Scientific Session 09 — SS09: Vascular/Interventional - Hepatic Interventions/Interventional OncologyTuesday, May 7, 2019
2786. Percutaneous Ablation vs. Surgery for Hepatocellular Carcinoma: A National Analysis of Hospitalizations and Short-term Outcomes, 2002-2015
Sodagari F1*, Golnari P2, Chapiro J1, Jahromi B2, Yaghmai V3 1. Yale University School of Medicine, New Haven, CT; 2. Northwestern University, Chicago, IL; 3. Feinberg School of Medicine, Chicago, IL
Address correspondence to F. Sodagari (firstname.lastname@example.org)
Objective: To compare population-wide use rates and outcomes of percutaneous liver ablation interventions (IRs) versus surgical procedures for hepatocellular carcinoma (HCC).
Materials and Methods: With ICD-9 codes, all hospitalizations from 2002 to 2015 for patients with the diagnosis of HCC were identified in the National Inpatient Sample database, which is the largest all-payer inpatient care database in the United States, accounting for approximately 20% of all annual discharges weighted to provide national estimates. Hospitalizations with coexisting diagnoses of secondary hepatic and primary biliary malignancies, neuroendocrine tumors and benign hepatobiliary neoplasms, and traumatic lacerations were excluded. Percutaneous ablative interventions were compared to surgical procedures on use rates, and outcomes including inhospital mortality, routine discharge, length of hospital stay (LOS) and hospitalization cost by Poisson regression. Risk ratios (RRs) were adjusted for patient-specific and hospital-specific factors, comorbidity score, and hospitalization year.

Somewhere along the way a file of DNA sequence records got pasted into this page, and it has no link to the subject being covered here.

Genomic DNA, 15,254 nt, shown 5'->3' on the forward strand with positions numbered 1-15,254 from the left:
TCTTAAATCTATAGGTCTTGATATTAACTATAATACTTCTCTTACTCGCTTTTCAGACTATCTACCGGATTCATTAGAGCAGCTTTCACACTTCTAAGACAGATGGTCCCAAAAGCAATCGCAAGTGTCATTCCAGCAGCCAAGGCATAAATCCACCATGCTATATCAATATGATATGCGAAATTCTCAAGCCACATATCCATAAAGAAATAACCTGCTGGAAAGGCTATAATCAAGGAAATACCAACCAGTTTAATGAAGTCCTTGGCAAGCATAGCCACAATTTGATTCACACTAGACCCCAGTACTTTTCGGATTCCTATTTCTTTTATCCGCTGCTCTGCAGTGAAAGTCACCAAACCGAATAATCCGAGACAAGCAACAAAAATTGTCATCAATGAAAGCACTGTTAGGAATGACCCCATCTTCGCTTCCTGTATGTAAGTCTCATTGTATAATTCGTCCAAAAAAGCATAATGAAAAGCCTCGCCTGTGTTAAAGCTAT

Results: A total of 557,071 hospitalizations in patients with HCC were extracted, with an estimated 13,618 (2.4%) IRs and 44,629 (8.0%) surgical procedures performed. During the 14-year period, hospitalizations for HCC increased from 22,231 in 2002 to 54,427 in 2015, with a median annual percentage increase of 4.4 (range, -5.6% in 2006 to 27% in 2007). Unadjusted inhospital mortality rate, LOS, and hospitalization cost were higher for surgical procedures (4.5% vs 1%, 10.7±6 vs 3.3±2 days, $51,656 vs $13,243, respectively; all P values < 0.001). After adjusting for comorbidity score, year, and patient- and hospital-specific factors, IR was associated with 78% lower inhospital mortality (RR: 0.22; 95% CI: 0.18-0.27), 37% higher routine discharge to home (RR: 1.37; 95% CI: 1.36-1.39), 67% lower LOS (RR: 0.33; 95%CI: 0.32-0.34), and 71% lower cost (RR: 0.29; 95%CI: 0.29-0.30) (all P values < 0.001). Age greater than 50, male sex, black and Hispanic race, public (vs private) insurance coverage, and nonteaching urban hospital setting are significant predictors of undergoing IR intervention versus surgery, after adjusting for confounding factors.
Conclusion: There is a continued increase in hospitalizations for patients with hepatocellular carcinoma. Compared to surgical procedures, percutaneous liver ablative IRs in patients with HCC are associated with lower inhospital mortality, LOS, and hospitalization costs, even after adjusting for comorbidities, year, and patient- and hospital-specific factors.